By Mei HU


Historical - Completed 2009

In the 6th century B.C. China was still a patchwork of feudal kingdoms and states, vying with each other for supremacy. Kong Qiu (Chow Yun-Fat) was born in the kingdom of Lu, where the court ruled in name only and real power had devolved to the three most powerful local clans. Kong Qiu’s reputation

    • Year of production
    • 2009
    • Genres
    • Historical
    • Countries
    • CHINA
    • Languages
    • Budget
    • 10 - 25 M$
    • Duration
    • 125 mn
    • Director(s)
    • Mei HU
    • Writer(s)
    • Khan CHAN
    • EIDR
    • 10.5240/B7F1-65B9-59D6-33F9-D3D8-6
    • Producer(s)
    • John SHAM, Pun Hoi YU, Rachel LIU
    • Synopsis
    • China is not yet unified in the “Spring and Autumn Period”. The country-to-be is a patchwork of feudal kingdoms and states, constantly vying with each other for supremacy and territorial advantage. The kingdom of Lu is typical: the nominal ruler has no real authority and actual power has devolved to the three strongest local clans. Impressed by Kong Qiu’s successes as Mayor of Zhongdu, the ruler of Lu invites him into the court as a trusted adviser, and appoints him the court’s Minister of Rituals. Kong Qiu makes his mark immediately by sheltering a runaway slave who refuses to be buried with his late master. But his success earns him the enmity of General Gongshan Niu, the leader of Lu’s army.
      Kong Qiu’s strong belief is that both states and families should be ruled by consent, and not by fear. His own domestic life is a model; he is a benevolent patriarch, dividing his time between work and study of the classics. His major effort is to edit The Book of Songs, a collection of poems from antiquity – a project greatly advanced by his wife’s invention of a permanent ink which cannot be washed away.
      In court, Kong Qiu demonstrates the efficacy of his ethics – and his own tactical brilliance – by regaining Lu’s control over three cities lost in battle to the Qi kingdom three decades earlier. His next step is to bring all three powerful clans back under Lu’s dominion by ordering them to demolish their tall fortress walls, symbols of their arrogant refusal to bow to the state. This, too, appears to be successful when Kong Qiu’s strategies avert a military coup d’etat. But Kong Qiu is outmaneuvered by the ruler of Qi, who bribes the ruler of Lu to demote his minister and send him into exile. Kong Qiu sorrowfully leaves his family and begins a new life as a wandering teacher. He is moved and heartened when a group of his loyal disciples, led by Yan Hui, insists on joining him in his travels.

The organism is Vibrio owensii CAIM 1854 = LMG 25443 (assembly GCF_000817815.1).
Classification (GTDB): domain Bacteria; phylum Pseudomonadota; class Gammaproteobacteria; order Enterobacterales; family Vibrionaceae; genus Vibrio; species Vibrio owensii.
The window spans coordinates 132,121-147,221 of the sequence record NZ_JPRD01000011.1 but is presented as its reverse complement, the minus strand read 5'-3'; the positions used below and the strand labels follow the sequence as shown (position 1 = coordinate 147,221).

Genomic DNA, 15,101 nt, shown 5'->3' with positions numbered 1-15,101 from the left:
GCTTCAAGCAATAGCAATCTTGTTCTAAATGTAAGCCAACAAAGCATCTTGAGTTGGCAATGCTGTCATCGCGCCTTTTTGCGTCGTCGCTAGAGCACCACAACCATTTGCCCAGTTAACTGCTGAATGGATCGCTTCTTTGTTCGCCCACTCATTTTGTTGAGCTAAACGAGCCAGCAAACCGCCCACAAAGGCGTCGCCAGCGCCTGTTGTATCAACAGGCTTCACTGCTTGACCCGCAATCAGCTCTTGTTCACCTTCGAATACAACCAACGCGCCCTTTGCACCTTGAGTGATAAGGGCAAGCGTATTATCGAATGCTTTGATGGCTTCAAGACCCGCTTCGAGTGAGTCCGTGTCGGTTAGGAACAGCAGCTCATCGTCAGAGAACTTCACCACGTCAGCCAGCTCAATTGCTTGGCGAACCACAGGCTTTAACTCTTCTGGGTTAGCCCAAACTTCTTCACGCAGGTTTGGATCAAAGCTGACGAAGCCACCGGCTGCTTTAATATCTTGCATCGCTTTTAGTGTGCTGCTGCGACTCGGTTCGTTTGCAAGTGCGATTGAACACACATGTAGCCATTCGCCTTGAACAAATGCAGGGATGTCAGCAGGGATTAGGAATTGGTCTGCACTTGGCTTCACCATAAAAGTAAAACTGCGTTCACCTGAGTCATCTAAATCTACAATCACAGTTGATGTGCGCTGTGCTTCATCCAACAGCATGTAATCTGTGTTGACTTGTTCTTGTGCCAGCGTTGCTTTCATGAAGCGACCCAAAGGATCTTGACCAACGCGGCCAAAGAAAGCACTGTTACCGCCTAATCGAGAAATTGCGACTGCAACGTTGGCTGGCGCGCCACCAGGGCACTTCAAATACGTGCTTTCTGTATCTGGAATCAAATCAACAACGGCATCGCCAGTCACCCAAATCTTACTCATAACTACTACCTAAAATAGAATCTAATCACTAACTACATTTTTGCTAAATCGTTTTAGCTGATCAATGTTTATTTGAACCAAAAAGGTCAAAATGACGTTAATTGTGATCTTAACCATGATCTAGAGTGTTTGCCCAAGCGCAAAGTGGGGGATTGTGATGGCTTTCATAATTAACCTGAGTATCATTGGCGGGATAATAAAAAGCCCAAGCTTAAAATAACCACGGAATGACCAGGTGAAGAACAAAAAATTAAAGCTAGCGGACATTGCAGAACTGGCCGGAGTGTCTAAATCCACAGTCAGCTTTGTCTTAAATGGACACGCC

They are welcomed in the kingdom of Wei, whose weak ruler hopes to exploit Kong Qiu’s skills as a teacher and military strategist. But the power behind the Wei throne is the ruler’s concubine Nanzi, and her attempt to seduce Kong Qiu persuades him that he and his men should resume their wanderings. They visit the kingdoms of Song and Cheng amongst other territories, and Kong Qiu inexorably grows old.
      Meanwhile, the kingdom of Lu finds itself once again threatened by the neighboring kingdom of Qi. Minister Ji-Sun Si asks his son Ji-Sun Fei to find Kong Qiu and invite him back to help defend his homeland. Embarrassed, Fei suggests first inviting one of Kong Qiu’s disciples, the soldier Ran Qiu. Fei’s man Zigong finds Kong Qiu and his disciples in the kingdom of Chen, about to move on to avoid an invading army from the kingdom of Wu. Yan Hui persuades Kong Qiu to allow Ran Qiu to return to Lu. Ran Qiu promises to send for Kong Qiu once the immediate military problems in Lu are solved.
      Winter sets in, and Kong Qiu and his disciples suffer great hardships as they wander in search of a new home. When the ice on a frozen lake breaks, Yan Hui manages to save Kong Qiu’s vast collection of scrolls from the icy water – but dies in the attempt. In his grief, Kong Qiu is sustained by a vision of his spiritual guide Laozi.
      Ji-Sun Fei finds Kong Qiu and brings a gift from his dying father – a jade ring, symbolizing his unbroken link with his homeland Lu. Kong Qiu agrees to return to Lu, but only as a teacher; he will not involve himself in politics. He is true to his word, and he sees out his days working on his scrolls, editing poems and chronicling history.